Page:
In The News

For the first time in half a century, preserved Berkeley Hills mid-century on the market

A nature lover’s sanctuary with forest and bay views and Tilden Regional Park for a neighbor

Anna Marie Erwert | SFGATE

View of a living room with wood ceilings and large windows
Soaring ceilings, straight angles, natural materials and oversized windows are all hallmarks of mid-century design, and they shine here. Open Homes Photography

This quintessential Berkeley Hills home captures the romantic, nostalgic sprit of this city in every way, from its soaring mid-century lines and its forest views to its history. The home is on the market now for the first time in over half a century, asking $1.45 million.  

The sellers of 1404 Summit Road moved into the house in 1968 “in part to enroll the children in newly integrated elementary schools,” said listing agent Lorri Arazi. According to the Berkeley Public Schools website, “On Jan. 15, 1968, the School Board voted unanimously to desegregate all 14 of the District’s elementary schools the following September.” This egalitarian, welcoming spirit is one that has come to define the East Bay city.

Exterior view of a home surrounded by plants
The home is perched on Summit Road, a much-coveted street in the much-coveted Berkeley Hills. Open Homes Photography

Stepping into this house is almost like stepping back to the Berkeley of the late 1960s. 

Interior view of a dining area with wood ceilings and walls
The mid-century drama begins in the entry, with an open flow framed in stone, wood and glass.Open Homes Photography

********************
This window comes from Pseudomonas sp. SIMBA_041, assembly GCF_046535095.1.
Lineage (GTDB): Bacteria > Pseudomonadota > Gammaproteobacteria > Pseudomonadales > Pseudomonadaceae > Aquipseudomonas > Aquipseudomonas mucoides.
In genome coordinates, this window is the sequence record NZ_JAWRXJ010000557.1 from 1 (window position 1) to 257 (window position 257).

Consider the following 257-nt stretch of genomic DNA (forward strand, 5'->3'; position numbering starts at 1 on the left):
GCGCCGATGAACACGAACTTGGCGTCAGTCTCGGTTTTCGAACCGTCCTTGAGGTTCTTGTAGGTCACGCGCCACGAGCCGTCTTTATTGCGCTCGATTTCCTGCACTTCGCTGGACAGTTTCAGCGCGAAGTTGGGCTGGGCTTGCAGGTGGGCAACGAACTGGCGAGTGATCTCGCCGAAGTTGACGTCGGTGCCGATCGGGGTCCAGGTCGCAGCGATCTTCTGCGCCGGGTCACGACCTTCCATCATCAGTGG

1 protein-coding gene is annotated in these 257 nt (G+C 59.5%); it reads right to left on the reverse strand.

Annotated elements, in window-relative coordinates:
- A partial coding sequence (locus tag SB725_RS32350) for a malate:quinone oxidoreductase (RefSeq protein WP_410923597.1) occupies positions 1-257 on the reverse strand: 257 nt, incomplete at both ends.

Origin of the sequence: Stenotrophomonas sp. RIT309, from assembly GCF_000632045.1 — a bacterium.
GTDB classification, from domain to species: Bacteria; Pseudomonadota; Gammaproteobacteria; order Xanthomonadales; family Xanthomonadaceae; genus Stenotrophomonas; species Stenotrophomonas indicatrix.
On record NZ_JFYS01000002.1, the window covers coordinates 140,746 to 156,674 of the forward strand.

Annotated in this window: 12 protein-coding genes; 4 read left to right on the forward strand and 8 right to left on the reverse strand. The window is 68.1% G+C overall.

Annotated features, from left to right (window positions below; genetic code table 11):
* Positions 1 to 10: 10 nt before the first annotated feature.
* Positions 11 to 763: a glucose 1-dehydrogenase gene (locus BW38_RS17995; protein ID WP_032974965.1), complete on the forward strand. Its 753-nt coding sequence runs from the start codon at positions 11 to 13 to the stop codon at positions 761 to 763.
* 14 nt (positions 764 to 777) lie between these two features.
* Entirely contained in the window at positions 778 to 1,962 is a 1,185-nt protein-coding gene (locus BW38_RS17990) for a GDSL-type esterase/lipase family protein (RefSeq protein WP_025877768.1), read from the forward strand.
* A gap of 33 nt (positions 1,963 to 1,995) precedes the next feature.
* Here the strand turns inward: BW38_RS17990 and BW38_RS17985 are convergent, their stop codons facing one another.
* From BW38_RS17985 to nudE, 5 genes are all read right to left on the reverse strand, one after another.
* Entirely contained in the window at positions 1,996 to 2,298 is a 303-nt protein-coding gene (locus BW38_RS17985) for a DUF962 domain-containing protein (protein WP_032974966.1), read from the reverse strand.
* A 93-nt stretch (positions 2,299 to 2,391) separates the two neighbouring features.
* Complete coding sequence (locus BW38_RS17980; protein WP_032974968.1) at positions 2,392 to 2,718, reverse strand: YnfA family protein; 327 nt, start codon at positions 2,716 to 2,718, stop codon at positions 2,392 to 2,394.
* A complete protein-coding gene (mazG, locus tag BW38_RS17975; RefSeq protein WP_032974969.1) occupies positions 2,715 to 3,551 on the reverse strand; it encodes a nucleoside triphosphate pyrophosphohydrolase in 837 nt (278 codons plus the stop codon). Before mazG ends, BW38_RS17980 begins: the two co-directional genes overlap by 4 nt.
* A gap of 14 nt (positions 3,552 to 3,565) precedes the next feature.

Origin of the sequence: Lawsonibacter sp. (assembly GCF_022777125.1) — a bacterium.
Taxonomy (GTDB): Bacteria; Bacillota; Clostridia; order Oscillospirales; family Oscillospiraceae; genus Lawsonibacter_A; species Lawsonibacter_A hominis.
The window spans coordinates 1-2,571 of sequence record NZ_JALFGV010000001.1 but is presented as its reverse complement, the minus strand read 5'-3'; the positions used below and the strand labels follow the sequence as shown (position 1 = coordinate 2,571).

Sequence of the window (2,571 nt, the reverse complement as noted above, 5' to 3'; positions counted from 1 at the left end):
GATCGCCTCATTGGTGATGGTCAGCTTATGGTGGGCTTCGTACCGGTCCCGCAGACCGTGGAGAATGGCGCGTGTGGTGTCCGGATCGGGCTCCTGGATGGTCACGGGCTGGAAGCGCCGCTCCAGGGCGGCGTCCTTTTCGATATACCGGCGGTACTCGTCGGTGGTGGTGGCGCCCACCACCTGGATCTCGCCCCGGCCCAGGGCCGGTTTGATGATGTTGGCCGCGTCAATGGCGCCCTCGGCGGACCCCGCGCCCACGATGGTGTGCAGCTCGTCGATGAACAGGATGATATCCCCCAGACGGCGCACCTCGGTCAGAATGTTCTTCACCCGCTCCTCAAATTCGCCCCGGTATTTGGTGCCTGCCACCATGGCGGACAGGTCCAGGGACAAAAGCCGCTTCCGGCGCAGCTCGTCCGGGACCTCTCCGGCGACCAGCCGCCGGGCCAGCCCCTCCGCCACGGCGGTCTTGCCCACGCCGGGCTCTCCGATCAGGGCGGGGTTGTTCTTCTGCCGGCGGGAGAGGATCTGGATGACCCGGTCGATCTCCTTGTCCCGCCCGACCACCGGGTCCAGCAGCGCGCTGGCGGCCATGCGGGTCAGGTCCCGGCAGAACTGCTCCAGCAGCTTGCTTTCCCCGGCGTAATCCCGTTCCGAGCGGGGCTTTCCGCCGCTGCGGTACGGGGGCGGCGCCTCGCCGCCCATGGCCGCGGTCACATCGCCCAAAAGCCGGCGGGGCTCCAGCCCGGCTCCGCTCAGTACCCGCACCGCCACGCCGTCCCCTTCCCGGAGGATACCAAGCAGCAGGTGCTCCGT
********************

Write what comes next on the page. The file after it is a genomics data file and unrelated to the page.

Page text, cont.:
View of a stairwell with a large window and wooden walls
The home has two stories, accessed by this wood-paneled stairway.Open Homes Photography

The home itself, with 2,528 square feet, four bedrooms and two bathrooms, lends itself to family life, as the selling family has owned the home for decades.

“The owners were a musical family that entertained often. On occasion, friends, inspired by the view of the Golden Gate Bridge at sunset, would perform from the balcony,” Arazi said. From that balcony is a postcard-ready view, over treetops to the bay and beyond. The property sits on 0.13 acres bordering Tilden Regional Park.

View of a deck with an outdoor dining area
The main level opens to a large view deck.Open Homes Photography

The sense of being suspended in the trees, well above the buzzing city, comes not only from the views, but also from the home’s setting.

View of a deck overlooking a forest
Decks for taking in the view wrap the back section of the home. Open Homes Photography
View of the rear yard as seen from above
The lot is deep and forested. Open Homes Photography
Rear exterior view of the house, showing two-levels of deck and an outdoor seating area
The property is a well-preserved Berkeley Hills classic. Open Homes Photography

“With portions of the street at the edge of Berkeley’s city limits and the border of Tilden Park, Summit Road still has a rural feel.  A horse stable was at one end of the street until well into the 1970s,” said Arazi.

Though the seclusion is not as pronounced as it was when the selling family first moved here, even today, a home that’s a short walk to the Selby Trail is a home that offers unique sanctuary. 

View of the bay as seen from the residence
The view seems to go on forever. Open Homes Photography